The victim was taken to the area to see whether she could identify her attacker; from 20-feet away, in a police car in the middle of the night, she identified Bosquete as the man who was in her bedroom and ejaculated on her clothing.

In the subsequent six months before Bosquete’s trial, the victim was not asked to identify him in any other way (photo array, lineup, daylight identification, etc.). The night before she testified at his trial, the victim was shown a mug shot of Bosquete from the night he was arrested.

In the photo, Bosquete had a large, black moustache. Although she had earlier said her attacker had no facial hair, when she testified at the trial the next day, she said for the first time that the perpetrator had a moustache.

In 2003, Bosquete filed a motion seeking DNA testing (which was not available when he was convicted in 1983) on semen stains on the victim’s clothing. In 2004, Monroe County State Attorney Mark Kohl consented to DNA testing, which a judge ordered and Orchid Cellmark, Inc., conducted pro-bono earlier this year.

The DNA test results conclusively show that another, unknown male was the source of the semen on the woman’s underwear and pajamas. Kohl agreed to vacate Bosquete’s conviction once he reviewed the DNA lab report.

Kohl also worked with the Innocence Project to help resolve legal issues involving Bosquete’s escape convictions.

In addition to Bosquete’s case, eyewitness misidentification played a role in more than 75% of the 177 wrongful convictions nationwide that have been overturned with DNA evidence, according to the Innocence Project. Bosquete’s exoneration is the sixth post-conviction DNA exoneration in Florida in the last five years, and the fifth that involves eyewitness misidentification.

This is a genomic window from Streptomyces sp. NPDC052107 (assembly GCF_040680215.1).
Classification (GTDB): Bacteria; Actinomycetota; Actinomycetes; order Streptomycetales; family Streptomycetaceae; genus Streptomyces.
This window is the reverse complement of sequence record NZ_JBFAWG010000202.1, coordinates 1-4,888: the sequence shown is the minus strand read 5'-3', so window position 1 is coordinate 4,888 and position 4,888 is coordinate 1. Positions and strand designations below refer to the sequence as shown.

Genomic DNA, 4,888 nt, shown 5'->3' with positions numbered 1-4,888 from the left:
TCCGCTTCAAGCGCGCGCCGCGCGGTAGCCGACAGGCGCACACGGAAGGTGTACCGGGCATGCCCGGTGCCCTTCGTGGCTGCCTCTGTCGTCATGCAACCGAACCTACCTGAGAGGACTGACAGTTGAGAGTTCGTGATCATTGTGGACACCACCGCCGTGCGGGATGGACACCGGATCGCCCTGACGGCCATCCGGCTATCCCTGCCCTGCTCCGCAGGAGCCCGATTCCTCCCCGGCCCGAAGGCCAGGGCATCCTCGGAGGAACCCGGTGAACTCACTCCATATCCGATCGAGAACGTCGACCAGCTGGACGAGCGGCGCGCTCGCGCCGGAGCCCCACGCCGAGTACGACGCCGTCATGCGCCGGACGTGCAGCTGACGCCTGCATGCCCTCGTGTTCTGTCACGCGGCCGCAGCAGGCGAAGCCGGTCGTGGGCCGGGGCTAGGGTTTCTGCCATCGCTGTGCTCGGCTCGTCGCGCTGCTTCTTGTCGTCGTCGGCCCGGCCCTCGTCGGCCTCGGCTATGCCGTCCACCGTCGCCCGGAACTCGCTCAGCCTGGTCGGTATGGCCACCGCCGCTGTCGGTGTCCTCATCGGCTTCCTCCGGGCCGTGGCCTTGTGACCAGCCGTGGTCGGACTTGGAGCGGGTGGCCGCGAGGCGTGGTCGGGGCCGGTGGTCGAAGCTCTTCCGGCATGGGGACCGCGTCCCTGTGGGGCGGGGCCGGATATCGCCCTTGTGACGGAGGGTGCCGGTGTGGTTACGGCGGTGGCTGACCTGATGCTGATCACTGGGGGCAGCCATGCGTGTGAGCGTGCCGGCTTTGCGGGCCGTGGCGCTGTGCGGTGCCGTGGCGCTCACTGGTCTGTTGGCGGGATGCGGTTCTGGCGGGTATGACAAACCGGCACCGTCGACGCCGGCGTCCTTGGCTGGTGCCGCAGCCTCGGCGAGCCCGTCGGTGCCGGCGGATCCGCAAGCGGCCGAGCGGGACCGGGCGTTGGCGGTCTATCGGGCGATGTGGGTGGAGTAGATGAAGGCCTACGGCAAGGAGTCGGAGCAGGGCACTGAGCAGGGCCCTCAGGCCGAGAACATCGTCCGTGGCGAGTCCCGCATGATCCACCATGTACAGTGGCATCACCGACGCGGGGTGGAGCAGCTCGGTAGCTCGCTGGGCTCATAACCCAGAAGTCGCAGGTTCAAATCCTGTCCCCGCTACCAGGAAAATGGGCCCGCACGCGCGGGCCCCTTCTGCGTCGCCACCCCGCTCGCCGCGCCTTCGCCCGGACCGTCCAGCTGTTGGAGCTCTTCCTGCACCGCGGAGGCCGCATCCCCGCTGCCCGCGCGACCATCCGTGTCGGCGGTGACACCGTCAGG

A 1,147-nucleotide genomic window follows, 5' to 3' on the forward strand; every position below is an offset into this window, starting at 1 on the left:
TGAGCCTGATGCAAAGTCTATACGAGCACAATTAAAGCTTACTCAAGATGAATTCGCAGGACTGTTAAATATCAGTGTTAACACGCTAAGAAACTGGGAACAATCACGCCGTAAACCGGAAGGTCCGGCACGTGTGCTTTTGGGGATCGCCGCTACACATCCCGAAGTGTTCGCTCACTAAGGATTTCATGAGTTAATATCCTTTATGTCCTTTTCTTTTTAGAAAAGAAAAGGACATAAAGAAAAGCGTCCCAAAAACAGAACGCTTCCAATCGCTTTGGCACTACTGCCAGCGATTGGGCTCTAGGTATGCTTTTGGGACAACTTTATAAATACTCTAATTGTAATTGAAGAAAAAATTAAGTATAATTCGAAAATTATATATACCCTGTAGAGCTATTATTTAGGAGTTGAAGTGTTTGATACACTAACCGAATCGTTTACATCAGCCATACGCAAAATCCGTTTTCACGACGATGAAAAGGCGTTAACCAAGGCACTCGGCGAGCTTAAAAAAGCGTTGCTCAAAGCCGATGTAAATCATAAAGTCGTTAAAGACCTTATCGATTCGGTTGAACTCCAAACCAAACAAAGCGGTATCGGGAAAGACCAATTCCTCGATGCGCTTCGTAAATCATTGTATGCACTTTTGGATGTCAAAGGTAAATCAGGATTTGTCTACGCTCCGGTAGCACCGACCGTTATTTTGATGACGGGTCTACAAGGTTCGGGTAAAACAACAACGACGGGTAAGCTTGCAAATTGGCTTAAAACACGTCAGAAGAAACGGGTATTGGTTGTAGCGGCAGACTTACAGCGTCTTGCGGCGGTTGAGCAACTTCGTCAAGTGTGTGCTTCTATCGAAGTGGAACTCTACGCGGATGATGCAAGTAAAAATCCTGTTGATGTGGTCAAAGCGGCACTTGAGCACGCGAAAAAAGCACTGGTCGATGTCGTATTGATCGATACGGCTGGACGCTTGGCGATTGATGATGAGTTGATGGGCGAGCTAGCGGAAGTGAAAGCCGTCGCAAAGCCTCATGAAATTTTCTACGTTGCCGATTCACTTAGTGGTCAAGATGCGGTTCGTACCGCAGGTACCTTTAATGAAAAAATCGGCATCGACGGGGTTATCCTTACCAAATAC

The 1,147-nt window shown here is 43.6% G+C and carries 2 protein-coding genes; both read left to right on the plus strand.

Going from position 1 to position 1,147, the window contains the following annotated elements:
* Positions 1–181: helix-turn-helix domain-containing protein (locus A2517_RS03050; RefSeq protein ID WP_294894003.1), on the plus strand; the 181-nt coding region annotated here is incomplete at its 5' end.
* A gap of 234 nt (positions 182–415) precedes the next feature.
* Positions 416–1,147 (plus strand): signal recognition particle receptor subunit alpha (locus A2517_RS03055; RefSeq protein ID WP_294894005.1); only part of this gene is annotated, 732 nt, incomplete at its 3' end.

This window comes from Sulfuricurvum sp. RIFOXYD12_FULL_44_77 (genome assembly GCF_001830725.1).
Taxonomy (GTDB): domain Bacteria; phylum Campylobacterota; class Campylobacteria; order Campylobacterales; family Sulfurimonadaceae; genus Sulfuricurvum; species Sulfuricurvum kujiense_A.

“One innocent person spending years in prison because of misidentification should create a groundswell to reform eyewitness ID procedures. In Florida, we now have five cases in five years where incorrect eyewitness identification led to wrongful convictions – nobody can look at these cases and credibly say there isn’t a problem that needs to be fixed,” said Barry Scheck, Co-Director of the Innocence Project and one of Bosquete’s attorneys.

Earlier this year, Florida legislators passed a bill giving prisoners access to DNA testing that can help prove their innocence. Governor Jeb Bush is expected to sign the bill into law. Bosquete’s original motion for DNA testing in 2003 was filed shortly before the original October 2003 deadline for all DNA testing requests in Florida. At that time, the deadline hadn’t been extended and the Florida Innocence Initiative worked with hundreds of inmates around the state to either find attorneys for them or send them sample motions they could file on their own, as Bosquete did.

“Even though Orlando Bosquete had no trial transcripts or legal resources, and a limited ability to write legal documents in English, he filed his motion before the initial deadline. This case shows the importance of prisoners having access to DNA testing that can help prove their innocence, and it shows the critical role prosecutors and the courts can play in helping get to the truth once and for all,” said Nina Morrison, Innocence Project Staff Attorney.

Tuesday, May 23, 2006

"Where's the Accountability?"